Essential Arts & Culture: Pacino as Tennessee Williams, Diego Rivera at LACMA, suspended Iranian art, 'Mr. Gaga'

Al Pacino takes to the stage at the famed Pasadena Playhouse. A pair of new paintings by Diego Rivera arrive at LACMA. And Netflix launches a new design series. This is Carolina A. Miranda, culture writer for the Los Angeles Times, delivering your weekly newsletter from Mexico City, where I am sustaining myself with very large sandwiches. Herewith, the week’s top culture stories:

Pacino at the Playhouse

Playwright Dotson Rader’s “God Looked Away” captures the life of Tennessee Williams in his later years, struggling with drug addiction and the specter of his success. In the title role is Al Pacino; playing his friend Estelle is Judith Light — and it all takes place on a stage that was key to Williams’ career. “The production is nothing if not meta,” writes The Times’ Deborah Vankin, “a play about a playwright in a playhouse where, it turns out, Williams premiered early work.” Los Angeles Times

Vankin also sat down for an interview with artist Ooldouz Alaei Novin, an Iranian artist who currently has work on view at L.A.’s Craft & Folk Art Museum, and has been personally affected by President Trump’s travel ban. “We are watching the news all the time,” she says. “You just don’t know what is going to happen tomorrow.” Los Angeles Times

Audience participation

“Every Brilliant Thing,” the unusual solo performance piece by Jonny Donahoe, currently on view at the Broad Stage through Sunday, requires the audience to act out small roles in a story about family and mortality. Times theater critic Charles McNulty says it is “utterly charming.” “The audience enters the Edye, the intimate venue at Santa Monica’s Broad Stage, as an anonymous crowd,” he writes, “and leaves a friendly troupe, theatrical comrades, an ad hoc ensemble united by a total stranger’s story.” Los Angeles Times

Riveras land at LACMA

Two striking paintings by legendary Mexican painter Diego Rivera have landed at the L.A. County Museum of Art for the exhibition “Picasso and Rivera: Conversations Across Time.” Times art critic Christopher Knight writes about how “Zapatista Landscape” (1915) and “Flowered Canoe” (1931) combined iconic Mexican imagery with Western tradition. Los Angeles Times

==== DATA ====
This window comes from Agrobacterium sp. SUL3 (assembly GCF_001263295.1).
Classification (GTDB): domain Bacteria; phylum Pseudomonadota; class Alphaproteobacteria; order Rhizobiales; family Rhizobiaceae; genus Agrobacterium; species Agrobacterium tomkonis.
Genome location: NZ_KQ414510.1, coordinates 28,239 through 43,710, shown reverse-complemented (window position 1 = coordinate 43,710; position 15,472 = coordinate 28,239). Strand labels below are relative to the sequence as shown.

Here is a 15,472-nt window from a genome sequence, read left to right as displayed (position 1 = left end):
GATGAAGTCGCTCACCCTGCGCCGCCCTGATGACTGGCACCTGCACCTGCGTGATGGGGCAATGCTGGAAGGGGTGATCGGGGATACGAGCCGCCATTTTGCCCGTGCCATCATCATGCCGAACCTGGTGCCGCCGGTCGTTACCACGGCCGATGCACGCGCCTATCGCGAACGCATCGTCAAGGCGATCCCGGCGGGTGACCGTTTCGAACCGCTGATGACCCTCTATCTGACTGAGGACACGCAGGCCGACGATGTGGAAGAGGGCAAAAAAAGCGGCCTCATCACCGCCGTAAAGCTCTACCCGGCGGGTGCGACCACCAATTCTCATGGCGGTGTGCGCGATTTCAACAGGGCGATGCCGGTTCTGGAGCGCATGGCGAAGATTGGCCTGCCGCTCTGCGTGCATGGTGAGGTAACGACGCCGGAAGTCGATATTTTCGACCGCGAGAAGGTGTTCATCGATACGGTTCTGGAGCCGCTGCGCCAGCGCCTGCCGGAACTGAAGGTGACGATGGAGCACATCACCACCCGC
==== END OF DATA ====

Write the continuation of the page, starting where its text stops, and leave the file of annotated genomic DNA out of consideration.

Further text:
Pacific Standard Time in Mexico

Cultural leaders from various Los Angeles institutions were in Mexico City this week to announce programming for the upcoming Pacific Standard Time series of exhibitions, which will focus on Latin America. The event, which I attended, turned into a cultural salvo in favor of exchange between the U.S. and Mexico. “There is no us and them,” LACMA director Michael Govan told me after the event had concluded. “There is just us and us.” Los Angeles Times

Design on Netflix

Netflix is kicking off a new design documentary series this week, “Abstract the Art of Design,” which features a lineup of prominent figures, including Danish architect Bjarke Ingels, illustrator Christoph Niemann and graphic designer Paula Scher. Times architecture critic Christopher Hawthorne binge-watched all eight episodes. His conclusion: “It is impressive enough to leave you wishing it might have dug deeper and been a shade less boosterish.” Los Angeles Times

Documenting Mr. Gaga

Speaking of documentaries, director Tomer Heymann spent eight years chronicling the life and work of choreographer Ohad Naharin, the artistic director of the Batsheva Dance Company, for the film “Mr. Gaga: A True Story of Love and Dance.” Times film critic Kenneth Turan says it makes for enjoyable viewing. “If you are familiar with his mesmerizing work, nothing more need be said,” he writes, “if you’re not, this feast of dance illustrates why others are.” Los Angeles Times

Violins and a British organist

A series of performances by the Los Angeles Philharmonic last week brought together favorite ballet scores as well as a classic work by Tchaikovsky — the much-recorded Violin Concerto, that was performed, in this case, by Georgian violinist Lisa Batiashvili. It was a memorable show, writes Times classical music critic Mark Swed: “She dreamed with Tchaikovsky and escaped with Tchaikovsky and threw it all to the wind when that seemed a thrilling thing to do.” Los Angeles Times